Here’s How Cocoa Butter Is Made, Step By Step

Are you in love with chocolate ? Then you might just be in love with cocoa butter as well !

Yes, one of the most amazing sweets on this earth lends half its flavor to cocoa butter. It’s the butter that makes chocolate so melty and creamy and oh so delicious.

But the process of obtaining cocoa butter isn’t as easy as some might think. There’s a lot of hard work that goes into making just a few grams of the stuff.

Today we’re taking a look at exactly how cocoa butter is made, so we can really appreciate every little bit of chocolate in our lives.

And it’s not just for chocolate, you know. Cocoa butter is used in all kinds of products too !

cocoa butter made

How cocoa butter is made

The process of extracting cocoa butter is simple, but requires a lot of patience.

You need to harvest cocoa pods and remove the seeds. Next, you need to dry the cocoa beans.

Some manufacturers prefer to roast or ferment the cocoa beans before drying them.

The final step is pressing the bean to separate the cocoa butter.

There is a lot of hype about cocoa butter, especially as a skincare product. You must understand how cocoa butter is made before you attempt to make it at home.

There are several steps in the extraction of cocoa butter done by manufacturers. You should try to buy cold-pressed cocoa butter if possible, especially if you’re looking for more nutrients.

And yes, cocoa butter is vegan, despite having the name ‘butter’ plastered onto it.

What cocoa butter actually is

Cocoa butter comes from the same plant as cocoa powder. On average, cocoa beans are 50-54% made up of cocoa butter. The remainder goes into the production of cocoa powder.

The extraction process separates the butter from the powder. Cocoa butter comes from the cocoa plants, which are indigenous to West Africa.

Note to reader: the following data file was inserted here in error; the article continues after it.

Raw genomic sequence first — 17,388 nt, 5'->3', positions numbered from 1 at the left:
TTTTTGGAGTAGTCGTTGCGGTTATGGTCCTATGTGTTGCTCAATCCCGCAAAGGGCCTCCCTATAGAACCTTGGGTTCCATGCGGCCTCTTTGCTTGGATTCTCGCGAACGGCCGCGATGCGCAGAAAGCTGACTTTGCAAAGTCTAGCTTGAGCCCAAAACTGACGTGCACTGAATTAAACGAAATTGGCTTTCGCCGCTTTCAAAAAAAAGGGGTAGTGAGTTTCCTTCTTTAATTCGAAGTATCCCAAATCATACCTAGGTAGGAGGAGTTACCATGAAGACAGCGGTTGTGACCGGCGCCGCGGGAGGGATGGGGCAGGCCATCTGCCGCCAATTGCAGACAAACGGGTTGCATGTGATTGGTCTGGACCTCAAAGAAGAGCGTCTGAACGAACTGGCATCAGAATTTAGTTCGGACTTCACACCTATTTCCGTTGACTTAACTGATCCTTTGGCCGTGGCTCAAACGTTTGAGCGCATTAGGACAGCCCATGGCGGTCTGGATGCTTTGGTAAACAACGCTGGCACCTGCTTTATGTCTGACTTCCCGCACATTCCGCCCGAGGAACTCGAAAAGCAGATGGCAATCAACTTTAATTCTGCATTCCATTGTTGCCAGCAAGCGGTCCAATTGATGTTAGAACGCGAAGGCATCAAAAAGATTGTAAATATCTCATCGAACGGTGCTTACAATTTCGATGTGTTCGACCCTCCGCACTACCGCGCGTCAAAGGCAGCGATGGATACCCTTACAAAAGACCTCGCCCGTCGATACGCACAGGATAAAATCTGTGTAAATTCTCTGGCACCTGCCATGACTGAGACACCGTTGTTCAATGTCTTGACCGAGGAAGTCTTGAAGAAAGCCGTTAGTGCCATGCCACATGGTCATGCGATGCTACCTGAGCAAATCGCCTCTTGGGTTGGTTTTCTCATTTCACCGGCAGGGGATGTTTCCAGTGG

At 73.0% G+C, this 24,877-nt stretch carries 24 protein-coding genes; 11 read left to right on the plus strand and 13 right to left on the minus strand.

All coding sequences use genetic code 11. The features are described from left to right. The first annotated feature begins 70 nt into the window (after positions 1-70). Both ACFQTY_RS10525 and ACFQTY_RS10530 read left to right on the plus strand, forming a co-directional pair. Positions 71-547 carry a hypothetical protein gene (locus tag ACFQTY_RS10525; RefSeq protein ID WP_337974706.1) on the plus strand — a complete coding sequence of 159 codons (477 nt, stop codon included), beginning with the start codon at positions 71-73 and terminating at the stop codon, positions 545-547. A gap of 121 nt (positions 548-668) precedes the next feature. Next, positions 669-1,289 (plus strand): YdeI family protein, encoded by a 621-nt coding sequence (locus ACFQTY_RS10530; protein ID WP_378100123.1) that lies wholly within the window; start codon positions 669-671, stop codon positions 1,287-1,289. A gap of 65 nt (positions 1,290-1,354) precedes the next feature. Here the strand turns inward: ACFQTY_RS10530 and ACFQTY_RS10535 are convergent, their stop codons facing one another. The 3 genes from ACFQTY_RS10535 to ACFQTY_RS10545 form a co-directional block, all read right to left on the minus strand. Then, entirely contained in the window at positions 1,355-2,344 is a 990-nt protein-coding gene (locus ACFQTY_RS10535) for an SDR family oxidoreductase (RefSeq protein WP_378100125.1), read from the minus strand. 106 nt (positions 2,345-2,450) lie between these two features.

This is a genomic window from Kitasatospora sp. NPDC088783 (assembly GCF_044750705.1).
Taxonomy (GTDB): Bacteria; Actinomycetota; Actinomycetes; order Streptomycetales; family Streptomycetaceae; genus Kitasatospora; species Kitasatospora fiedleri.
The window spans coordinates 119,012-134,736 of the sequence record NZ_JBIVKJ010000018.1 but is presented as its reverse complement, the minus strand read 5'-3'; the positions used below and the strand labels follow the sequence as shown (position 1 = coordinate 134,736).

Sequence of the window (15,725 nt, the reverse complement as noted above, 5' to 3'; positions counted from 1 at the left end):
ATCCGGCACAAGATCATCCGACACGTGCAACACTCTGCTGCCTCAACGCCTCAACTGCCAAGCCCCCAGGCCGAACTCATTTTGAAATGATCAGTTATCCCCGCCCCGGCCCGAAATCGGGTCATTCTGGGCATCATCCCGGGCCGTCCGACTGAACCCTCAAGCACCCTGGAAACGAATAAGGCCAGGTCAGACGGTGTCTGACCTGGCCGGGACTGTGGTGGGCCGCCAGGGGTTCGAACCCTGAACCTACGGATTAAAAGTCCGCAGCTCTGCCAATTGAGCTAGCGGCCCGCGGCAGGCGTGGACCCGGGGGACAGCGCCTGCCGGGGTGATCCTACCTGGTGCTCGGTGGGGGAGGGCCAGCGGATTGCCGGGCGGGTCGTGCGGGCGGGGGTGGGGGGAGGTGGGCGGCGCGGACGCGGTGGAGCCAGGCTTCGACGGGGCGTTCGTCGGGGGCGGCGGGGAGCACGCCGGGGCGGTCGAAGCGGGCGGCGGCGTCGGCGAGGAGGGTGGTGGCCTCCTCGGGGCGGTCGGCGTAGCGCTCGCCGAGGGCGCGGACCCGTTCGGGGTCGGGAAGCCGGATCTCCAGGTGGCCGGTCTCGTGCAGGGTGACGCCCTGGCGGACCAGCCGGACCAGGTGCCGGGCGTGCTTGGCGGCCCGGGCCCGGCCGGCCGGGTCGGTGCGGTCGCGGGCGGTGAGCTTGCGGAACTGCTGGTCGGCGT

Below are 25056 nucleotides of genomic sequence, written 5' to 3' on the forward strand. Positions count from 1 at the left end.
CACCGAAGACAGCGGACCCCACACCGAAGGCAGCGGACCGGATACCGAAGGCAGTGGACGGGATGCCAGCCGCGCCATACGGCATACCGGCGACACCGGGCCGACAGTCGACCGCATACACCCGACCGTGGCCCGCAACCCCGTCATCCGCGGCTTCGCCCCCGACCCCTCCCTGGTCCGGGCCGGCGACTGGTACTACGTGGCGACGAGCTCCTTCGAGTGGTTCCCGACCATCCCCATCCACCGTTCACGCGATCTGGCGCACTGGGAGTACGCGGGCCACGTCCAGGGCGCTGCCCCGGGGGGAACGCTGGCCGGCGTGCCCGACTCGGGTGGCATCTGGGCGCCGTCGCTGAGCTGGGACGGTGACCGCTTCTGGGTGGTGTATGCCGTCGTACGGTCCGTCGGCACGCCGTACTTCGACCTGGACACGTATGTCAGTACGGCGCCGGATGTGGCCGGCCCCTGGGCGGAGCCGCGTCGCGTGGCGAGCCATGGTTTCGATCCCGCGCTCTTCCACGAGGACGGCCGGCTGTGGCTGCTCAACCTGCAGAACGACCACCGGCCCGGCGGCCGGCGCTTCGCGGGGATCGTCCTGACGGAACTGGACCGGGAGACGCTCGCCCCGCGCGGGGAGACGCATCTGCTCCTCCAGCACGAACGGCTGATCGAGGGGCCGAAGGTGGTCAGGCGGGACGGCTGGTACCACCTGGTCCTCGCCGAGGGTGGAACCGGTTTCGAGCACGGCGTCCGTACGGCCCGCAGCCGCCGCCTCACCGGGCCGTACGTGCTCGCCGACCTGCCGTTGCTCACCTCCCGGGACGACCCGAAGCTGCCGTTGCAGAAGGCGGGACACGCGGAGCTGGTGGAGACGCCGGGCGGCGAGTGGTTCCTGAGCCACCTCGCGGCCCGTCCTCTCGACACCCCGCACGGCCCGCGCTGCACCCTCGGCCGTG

The cocoa plant produces a cocoa pod that is full of cocoa beans on the inside. One pod contains at least 40 cocoa beans, with some containing up to 60 cocoa beans. The pods are ready for harvest when they turn a deep shade of red.

Making cocoa butter – step by step

There are various methods of extracting cocoa butter. The edible kind includes a fermentation process that produces cocoa butter worthy of making high-quality chocolate.

The other methods are similar to the extraction process of edible cocoa butter, but the most famous one is the cold pressed cocoa butter that yields raw cacao butter.

There are four significant steps in the extraction of cocoa butter. The steps include harvesting the beans, drying, fermentation, and cold pressing.

Step 1 – extracting cocoa beans from pods

The process of extracting cocoa beans can be time-consuming for beginners. Ripe cocoa pods are red, and the cocoa beans inside will be white.

The pods are split open to remove the beans for drying. Some companies opt to dry the pods and extract the beans later, but it takes longer to dry them.

Some cocoa beans are attached, and they are separated when being extracted from the pods. Removing the beans requires a blunt knife to remove the beans gently without splitting them. It is tedious, but it is worth it to get the beans out whole.

If you’re trying to do this at home from scratch, you will definitely need someone to help you as this is very time consuming, even for skilled workers.

Step 2 – fermenting the cocoa beans

The purpose of fermentation is to intensify the flavor of the beans. It takes a short while to ferment the cocoa beans.

The process improves the quality of the beans and the quality of the products extracted from them.

Some manufacturers prefer roasting the beans instead of the fermentation process. The results are similar no matter the procedure manufacturers use.

In terms of how to actually ferment cocoa beans, you need to pile all the beans in one spot, preferably a box or something to hold them all together in a warm place. Make sure the box has small hols on the bottom, and is raised off the ground.

As the beans ferment, juices will drip and if they pool at the bottom the beans will rot.

Once you’ve got the beans in one spot, cover them and stir them every two days, changing the box with each stir. This needs to be done for about 10 days if you’re using large, full boxes.

Step 3 – drying the cocoa beans

The step removes any excess moisture from the cocoa beans. Lower moisture content ensures that companies get the purest form of cocoa butter.

Some companies use solar panels or dry ovens for the drying process, while small businesses may simply sundry the cocoa beans.

The process of drying the beans will depend on the quantity you are drying. Sun-drying can take a few days before the beans have extremely low moisture content.

The beans are flipped during the process to ensure they dry evenly and prevent moisture accumulation on the rack.

Step 4 – grinding and pressing the beans